Members of the women water user groups (WWUG) are discussing ways to address the river erosion issue. Photo credit TROSA/Oxfam
Fostering regional disaster risk governance in South Asia
Disaster risk governance is key to effective planning, financing, implementation, and monitoring of progress towards resilience. While local context matters, there is growing evidence on the transboundary and regional context of disaster and climate risks. For example, the 2017 South Asian floods affected more than 41 million people in Nepal, India, and Bangladesh, and the total economic loss was more than USD $3.5 billion. This year’s monsoon floods affected more than 17.5 million people across these countries. These floods in July and August were a devastating blow to communities, businesses, and governments in India and Bangladesh who were hard hit by Cyclone Amphan in May. Climate change impacts are expected to further intensify many such natural hazards in the region and more so in shared natural ecosystems such as in transboundary rivers, mountains, deltas, and along the coasts. For example, in a recent inventory of glacial lakes in the transboundary river basins of Koshi, Karnali, and Gandaki, 47 potentially dangerous glacial lakes (PDGLs) were identified. Disaster risk governance of these PDGLs, and any Glacial Lake Outburst Flood (GLOF), will require cooperation among the basin states and stakeholders, including the riverine communities living in these basins and who are at risk of these PDGLs and GLOFs.
Such scientific assessments and other disaster risk patterns in the region highlight the urgency for a comprehensive regional risk governance framework. Governments in the region have already committed to improving cooperation and collaboration to meet the targets under the Sendai Framework for Disaster Risk Reduction (SFDRR, 2015-2030). In the last Asian Ministerial Conference on Disaster Risk Reduction (AMCDRR 2018), governments reaffirmed their commitment through the Ulaanbaatar Declaration to further strengthen sub-regional and regional platforms on disaster risk reduction. These political commitments need to be followed up by strategic disaster risk governance mechanisms that are inclusive, integrated, and innovative.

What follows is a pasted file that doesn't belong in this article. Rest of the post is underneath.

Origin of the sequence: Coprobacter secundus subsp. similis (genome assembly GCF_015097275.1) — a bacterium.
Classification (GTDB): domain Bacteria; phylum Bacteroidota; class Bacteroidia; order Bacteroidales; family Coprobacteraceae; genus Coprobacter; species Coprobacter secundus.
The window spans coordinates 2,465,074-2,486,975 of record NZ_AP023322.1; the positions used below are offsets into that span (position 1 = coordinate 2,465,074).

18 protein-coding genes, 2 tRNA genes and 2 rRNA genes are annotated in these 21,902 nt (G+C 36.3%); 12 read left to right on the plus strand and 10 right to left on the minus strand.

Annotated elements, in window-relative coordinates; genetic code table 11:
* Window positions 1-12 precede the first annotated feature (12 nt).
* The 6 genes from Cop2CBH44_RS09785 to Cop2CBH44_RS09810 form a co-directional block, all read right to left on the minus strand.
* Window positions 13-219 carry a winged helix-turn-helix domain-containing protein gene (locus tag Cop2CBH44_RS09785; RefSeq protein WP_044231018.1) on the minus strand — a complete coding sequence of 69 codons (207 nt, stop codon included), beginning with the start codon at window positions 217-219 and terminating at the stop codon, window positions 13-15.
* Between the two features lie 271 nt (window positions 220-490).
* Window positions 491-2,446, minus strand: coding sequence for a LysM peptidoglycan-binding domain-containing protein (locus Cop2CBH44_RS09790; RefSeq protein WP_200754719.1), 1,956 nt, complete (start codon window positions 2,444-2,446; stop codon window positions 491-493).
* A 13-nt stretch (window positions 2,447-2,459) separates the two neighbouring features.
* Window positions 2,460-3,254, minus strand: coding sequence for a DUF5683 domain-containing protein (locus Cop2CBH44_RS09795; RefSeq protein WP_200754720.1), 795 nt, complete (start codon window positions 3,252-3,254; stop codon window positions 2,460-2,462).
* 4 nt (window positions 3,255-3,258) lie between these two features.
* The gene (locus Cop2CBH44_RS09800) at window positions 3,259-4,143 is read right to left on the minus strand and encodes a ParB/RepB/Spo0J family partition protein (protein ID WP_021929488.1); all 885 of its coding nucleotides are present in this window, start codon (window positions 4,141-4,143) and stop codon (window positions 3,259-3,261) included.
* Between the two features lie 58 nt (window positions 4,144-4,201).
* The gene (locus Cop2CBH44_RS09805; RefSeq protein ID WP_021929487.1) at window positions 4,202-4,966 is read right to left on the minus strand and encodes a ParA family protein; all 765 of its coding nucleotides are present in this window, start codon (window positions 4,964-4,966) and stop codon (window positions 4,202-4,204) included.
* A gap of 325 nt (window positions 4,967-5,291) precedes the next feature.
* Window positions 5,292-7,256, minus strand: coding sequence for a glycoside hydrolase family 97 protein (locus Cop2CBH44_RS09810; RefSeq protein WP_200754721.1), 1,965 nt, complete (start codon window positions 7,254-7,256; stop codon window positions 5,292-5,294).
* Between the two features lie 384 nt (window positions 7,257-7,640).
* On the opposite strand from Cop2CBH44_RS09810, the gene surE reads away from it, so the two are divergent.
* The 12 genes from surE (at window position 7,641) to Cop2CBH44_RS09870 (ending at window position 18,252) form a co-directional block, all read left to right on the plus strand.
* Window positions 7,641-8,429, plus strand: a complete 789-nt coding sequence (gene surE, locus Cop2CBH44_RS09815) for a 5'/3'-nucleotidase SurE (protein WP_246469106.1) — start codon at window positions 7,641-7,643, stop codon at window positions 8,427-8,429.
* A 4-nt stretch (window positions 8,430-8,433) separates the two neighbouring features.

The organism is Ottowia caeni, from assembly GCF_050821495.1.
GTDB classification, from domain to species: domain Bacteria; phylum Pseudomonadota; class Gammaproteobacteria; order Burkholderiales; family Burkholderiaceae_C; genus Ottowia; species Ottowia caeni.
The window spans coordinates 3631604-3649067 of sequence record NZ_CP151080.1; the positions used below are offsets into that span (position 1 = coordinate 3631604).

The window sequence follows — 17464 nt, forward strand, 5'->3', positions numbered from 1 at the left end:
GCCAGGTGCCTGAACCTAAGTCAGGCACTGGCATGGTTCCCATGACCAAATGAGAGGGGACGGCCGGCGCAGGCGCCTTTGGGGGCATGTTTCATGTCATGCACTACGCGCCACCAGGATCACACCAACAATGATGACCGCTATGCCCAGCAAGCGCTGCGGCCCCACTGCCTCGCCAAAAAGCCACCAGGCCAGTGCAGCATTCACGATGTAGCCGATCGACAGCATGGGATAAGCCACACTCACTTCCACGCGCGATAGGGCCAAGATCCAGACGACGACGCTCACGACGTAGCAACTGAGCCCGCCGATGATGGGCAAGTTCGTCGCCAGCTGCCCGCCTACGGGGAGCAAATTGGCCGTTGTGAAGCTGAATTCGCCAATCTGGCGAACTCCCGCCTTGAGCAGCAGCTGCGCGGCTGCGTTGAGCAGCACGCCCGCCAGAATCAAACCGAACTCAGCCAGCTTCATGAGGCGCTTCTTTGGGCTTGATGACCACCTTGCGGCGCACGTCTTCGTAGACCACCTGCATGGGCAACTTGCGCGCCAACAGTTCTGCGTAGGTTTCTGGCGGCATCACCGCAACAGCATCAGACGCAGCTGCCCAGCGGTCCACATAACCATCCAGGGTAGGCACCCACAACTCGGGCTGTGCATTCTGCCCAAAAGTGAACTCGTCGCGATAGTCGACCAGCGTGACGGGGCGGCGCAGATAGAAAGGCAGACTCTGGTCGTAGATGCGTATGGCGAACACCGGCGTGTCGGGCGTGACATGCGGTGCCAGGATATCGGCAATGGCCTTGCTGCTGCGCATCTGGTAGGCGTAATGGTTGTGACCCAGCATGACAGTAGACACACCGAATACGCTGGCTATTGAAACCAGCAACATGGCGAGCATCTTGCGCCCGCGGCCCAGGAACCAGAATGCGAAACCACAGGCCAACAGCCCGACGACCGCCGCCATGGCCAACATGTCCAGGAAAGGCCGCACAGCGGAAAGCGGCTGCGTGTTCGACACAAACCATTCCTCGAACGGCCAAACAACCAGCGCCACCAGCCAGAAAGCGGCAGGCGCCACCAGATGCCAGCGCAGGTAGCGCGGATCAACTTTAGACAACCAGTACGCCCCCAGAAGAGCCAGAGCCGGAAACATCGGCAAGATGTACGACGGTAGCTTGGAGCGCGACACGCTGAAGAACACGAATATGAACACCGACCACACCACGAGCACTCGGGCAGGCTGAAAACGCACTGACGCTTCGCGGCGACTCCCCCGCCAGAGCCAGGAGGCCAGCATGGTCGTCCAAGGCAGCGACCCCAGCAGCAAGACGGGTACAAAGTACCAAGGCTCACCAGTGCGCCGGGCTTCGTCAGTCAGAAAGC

The Covid 19 SAARC Emergency Fund, which was established by the region’s heads of states in March this year reflects the level of preparedness and commitment among the political leadership. Existing sub-regional initiatives like the Bay of Bengal Initiative for Multi-Sectoral and Economic Cooperation (BIMSTEC), the South Asia Subregional Economic Cooperation (SASEC), and the Bangladesh, Bhutan, India, and Nepal (BBIN) initiative are also effective entry points to foster sub-regional disaster risk governance through mainstreaming climate and climate risk reduction and resilience building elements into regional trade, investments, and other infrastructure development projects. BIMSTEC has the environment and disaster management as a priority area of cooperation, and as part of this, it facilitates annual disaster management exercises and joint research among member countries.
Disaster risk governance is much broader than disaster management and requires deeper investigation of underlying risk drivers in a given context, including at sub-regional and regional levels, and promoting more collaborative actions on risk governance. Cross-sector partnership and multi-stakeholder engagement are key to establish, promote, and sustain such collaborations at the sub-regional and regional levels. For example, the newly established Coalition for Disaster Resilient Infrastructure (CDRI) is an emerging opportunity for such partnerships and cooperation to catalyze regional cooperation on disaster risk governance. The private sector and businesses are important stakeholders in many of these sub-regional and regional initiatives, and they play a critical role in disaster risk governance by ensuring the finance and investments, infrastructure development, technology, and innovation are disaster-risk-informed. The Private Sector Alliance for Disaster Resilient Societies (ARISE) is a private sector initiative promoting risk-informed investments and development.
Civil society engagement in disaster risk governance initiative will help establish and promote a more whole-of-society approach in these regional efforts by facilitating meaningful participation of the marginalized and vulnerable population and building more women and youth leadership. As more and more young people are actively engaged in climate action through campaigns, research, and advocacy in different countries, there is an opportunity to work with and support these young minds on disaster and climate risks from a sub-regional or regional perspective. Such regional youth-led initiatives could be promoted through the recently established South Asian Regional Centre of Global Centre on Adaptation (GCA) at Dhaka.
While these existing initiatives and new institutions provide the much-required framework for regional and sub-regional cooperation on disaster risk governance in South Asia, it is also critical to ensure the framework is inclusive and leaves no one behind.
Jyotiraj Patra is Project Manager – Transboundary Rivers of South Asia. Views expressed are personal